White-hot foosball action
In the clamour of the bar, players focus on their game
By Brian Early firstname.lastname@example.org
Rob Zentz travels from Fairfield, Maine, just to play foosball at Slammers Sports Bar & Grill in Bedford on Friday nights. It’s nearly a three-hour drive he and his friend make about every other week, and most often they play late into the night.
“There’s no place to play up there,” he said. “The level of play is not up to par.”
Indeed, players from Massachusetts make the trip too, as do local area foosball enthusiasts. These are not the folks who play from time to time at a bar. These are the sort of foosball players who have tables in their basements to practice on throughout the week.
There are live bands that rock Slammers. People dance, people drink. But it’s almost like the foosball players don’t even notice the commotion. Under the glow of white florescent lights, four people, two per side, focus intensely on winning the game at hand in the weekly tournament.
“I spent half my life playing foosball; the other half I wasted,” Robert Scanlon is fond of saying. He’s New Hampshire’s state director for the United States Table Soccer Federation., “USA’s Global Foosball Voice!” He even has his own business cards. He runs the double elimination tournaments each week, a $10 entry. On a table is clipboard with the brackets of the evening.
Foosball, or table soccer, is much like the game of soccer, except there is no running. Two teams, usually with one or two people per side, use handles to move “players” (little plastic ones) side to side to pass and kick the ball into the opponent’s goal. It’s often popular in college dorm rooms. And many who played in college think they are top-notch when they first show up at the weekly tournaments at Slammers.
“We used to think that we were world-class,” said Sean Riley about his own and his college buddies’ foosball skills. “Then [we] got down here.” Soon after he started playing, he bought a table to practice on.
The players all pack their own grip tape for the handles on the table, just as ping-pong players pack their own paddles and pool players tote their own cue sticks. It’s the same tape used for tennis rackets. One player even wears gloves. All of this is in the name of keeping control of the handles during intense games.
All are welcome, the players said. The names of everyone who shows up are put into a hat, and teams are selected for the night.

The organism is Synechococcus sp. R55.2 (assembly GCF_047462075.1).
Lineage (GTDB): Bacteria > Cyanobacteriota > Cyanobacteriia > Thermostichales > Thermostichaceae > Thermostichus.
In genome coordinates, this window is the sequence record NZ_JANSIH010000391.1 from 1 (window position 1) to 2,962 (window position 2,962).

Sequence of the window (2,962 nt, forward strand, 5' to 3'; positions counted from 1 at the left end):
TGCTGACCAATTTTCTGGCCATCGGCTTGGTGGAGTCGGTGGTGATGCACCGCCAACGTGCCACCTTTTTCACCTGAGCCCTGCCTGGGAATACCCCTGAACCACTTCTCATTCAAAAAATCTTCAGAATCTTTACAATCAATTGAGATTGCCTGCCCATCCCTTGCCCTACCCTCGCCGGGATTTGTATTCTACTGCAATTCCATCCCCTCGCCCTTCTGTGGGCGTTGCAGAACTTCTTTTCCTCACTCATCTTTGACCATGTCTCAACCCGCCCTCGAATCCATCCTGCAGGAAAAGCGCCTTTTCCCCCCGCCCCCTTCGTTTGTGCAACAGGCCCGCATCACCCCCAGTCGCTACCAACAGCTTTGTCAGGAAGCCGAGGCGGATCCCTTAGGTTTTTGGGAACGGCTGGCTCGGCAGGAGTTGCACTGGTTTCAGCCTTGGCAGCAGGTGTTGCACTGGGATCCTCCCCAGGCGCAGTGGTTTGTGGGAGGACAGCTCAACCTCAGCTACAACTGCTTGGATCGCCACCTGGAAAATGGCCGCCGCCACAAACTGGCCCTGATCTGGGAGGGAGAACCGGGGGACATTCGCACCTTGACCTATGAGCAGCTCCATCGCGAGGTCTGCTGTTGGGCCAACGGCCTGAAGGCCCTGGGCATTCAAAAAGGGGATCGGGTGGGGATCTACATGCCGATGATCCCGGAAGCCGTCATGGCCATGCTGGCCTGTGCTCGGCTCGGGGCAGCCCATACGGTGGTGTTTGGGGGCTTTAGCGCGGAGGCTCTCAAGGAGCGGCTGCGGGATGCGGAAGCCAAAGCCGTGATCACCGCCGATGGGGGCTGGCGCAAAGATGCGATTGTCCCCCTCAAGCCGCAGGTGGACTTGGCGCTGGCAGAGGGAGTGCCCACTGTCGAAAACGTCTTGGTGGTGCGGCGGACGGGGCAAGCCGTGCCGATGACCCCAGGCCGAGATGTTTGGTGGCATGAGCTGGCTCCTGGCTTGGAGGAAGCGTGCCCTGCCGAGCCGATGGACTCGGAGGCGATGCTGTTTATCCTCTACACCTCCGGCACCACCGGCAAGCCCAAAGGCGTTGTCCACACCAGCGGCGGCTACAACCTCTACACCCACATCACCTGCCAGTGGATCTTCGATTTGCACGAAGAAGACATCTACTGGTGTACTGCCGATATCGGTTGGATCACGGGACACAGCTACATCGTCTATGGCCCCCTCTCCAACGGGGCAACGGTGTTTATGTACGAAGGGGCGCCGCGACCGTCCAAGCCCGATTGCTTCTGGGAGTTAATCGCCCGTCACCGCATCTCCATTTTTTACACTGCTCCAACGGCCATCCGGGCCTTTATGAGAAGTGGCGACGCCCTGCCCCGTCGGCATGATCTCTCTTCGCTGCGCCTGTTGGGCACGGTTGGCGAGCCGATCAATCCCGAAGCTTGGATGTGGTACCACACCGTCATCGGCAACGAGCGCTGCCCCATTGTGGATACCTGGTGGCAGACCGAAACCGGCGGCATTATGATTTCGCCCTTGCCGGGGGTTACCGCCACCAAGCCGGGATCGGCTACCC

“When anyone new comes, you do everything in your power to have them come back,” Scanlon said. “They grow the sport.”
Sometimes that means letting a newbie break a rule here and there.
They like to play strictly by the official rules of foosball. There are three tables, all leveled, to play on. Ed Schunemann, the owner of Slammers, installed the tables at the urging of one of his friends, Tim “Fuji” Alberts of Billerica, Mass., a former foosball champion player. Ed said that after the tables came in, people traveled from all around just to play him.
He brought in three more tables when he hosted a three-day foosball tournament at the bar. People traveled from as far away as New York to play for the $1,500 game. It’s good business for him, and every week the bar adds $25 to the overall pot for the night.
The toughest part of the game, Bill Warren said between games, is ball control, like the ability to pass the ball around from player to player. That can take a long time to master.
“Once you get the control of the game, it’s a real mind game,” he said. “The control part is a real hard learning curve, especially if you don’t have a table at home.”
Warren said that it’s obvious if a player lacks the skills for the game — that player will be easily pummeled by an opponent — whereas in pool, even a not-so-great player can still win a game from time to time.
Even so, the players are always looking for new people to play, or for people who used to play, maybe in college, who are willing to come down and play again.
“You find a crew like this, and it reignites the fun we had years ago,” Riley said.